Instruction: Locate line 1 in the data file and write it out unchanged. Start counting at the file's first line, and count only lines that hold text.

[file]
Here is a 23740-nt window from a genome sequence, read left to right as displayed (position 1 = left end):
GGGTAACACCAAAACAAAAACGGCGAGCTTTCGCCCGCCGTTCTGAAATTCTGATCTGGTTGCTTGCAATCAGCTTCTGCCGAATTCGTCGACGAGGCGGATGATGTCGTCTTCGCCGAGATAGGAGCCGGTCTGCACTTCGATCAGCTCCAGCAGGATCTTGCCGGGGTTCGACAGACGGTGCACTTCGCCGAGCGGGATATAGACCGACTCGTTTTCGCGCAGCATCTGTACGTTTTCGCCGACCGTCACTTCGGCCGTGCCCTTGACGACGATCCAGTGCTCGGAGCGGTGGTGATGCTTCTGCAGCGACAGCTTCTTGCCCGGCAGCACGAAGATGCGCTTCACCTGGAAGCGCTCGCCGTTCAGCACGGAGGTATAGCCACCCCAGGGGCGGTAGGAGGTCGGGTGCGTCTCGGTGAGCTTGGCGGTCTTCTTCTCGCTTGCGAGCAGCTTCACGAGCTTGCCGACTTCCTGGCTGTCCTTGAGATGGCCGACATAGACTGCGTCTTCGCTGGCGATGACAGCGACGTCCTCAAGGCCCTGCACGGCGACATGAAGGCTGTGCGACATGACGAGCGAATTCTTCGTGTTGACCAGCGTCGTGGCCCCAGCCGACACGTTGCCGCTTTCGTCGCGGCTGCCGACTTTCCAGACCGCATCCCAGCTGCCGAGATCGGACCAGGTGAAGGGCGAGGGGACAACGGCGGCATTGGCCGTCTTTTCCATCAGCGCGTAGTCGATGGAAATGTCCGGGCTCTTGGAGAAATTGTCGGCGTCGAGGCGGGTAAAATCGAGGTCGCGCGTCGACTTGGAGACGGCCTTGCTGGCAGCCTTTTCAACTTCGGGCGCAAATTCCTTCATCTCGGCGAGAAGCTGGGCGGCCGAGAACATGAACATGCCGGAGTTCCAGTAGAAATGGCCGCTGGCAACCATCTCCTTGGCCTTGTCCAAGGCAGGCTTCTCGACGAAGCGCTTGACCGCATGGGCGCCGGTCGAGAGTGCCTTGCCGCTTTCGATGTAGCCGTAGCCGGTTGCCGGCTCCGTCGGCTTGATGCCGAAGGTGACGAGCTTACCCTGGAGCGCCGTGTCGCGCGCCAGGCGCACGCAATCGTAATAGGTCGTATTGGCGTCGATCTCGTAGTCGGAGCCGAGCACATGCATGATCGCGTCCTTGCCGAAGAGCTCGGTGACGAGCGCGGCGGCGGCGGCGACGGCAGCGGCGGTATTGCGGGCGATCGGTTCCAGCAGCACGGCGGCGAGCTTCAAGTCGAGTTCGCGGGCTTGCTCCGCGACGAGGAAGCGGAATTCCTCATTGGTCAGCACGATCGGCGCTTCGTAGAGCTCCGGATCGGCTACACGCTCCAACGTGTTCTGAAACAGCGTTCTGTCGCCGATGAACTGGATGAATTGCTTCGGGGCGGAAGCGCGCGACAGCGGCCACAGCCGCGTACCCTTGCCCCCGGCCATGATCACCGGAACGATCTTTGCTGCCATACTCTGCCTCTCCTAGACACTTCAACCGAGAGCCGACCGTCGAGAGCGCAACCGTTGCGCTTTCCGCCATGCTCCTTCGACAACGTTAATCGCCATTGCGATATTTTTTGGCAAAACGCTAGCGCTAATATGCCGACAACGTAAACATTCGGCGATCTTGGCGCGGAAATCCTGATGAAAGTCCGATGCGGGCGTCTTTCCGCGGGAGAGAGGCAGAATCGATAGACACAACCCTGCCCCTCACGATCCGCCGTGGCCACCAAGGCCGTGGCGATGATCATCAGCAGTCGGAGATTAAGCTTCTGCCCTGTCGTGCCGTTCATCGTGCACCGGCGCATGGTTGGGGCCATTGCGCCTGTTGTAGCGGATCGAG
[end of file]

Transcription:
Here is a 23740-nt window from a genome sequence, read left to right as displayed (position 1 = left end):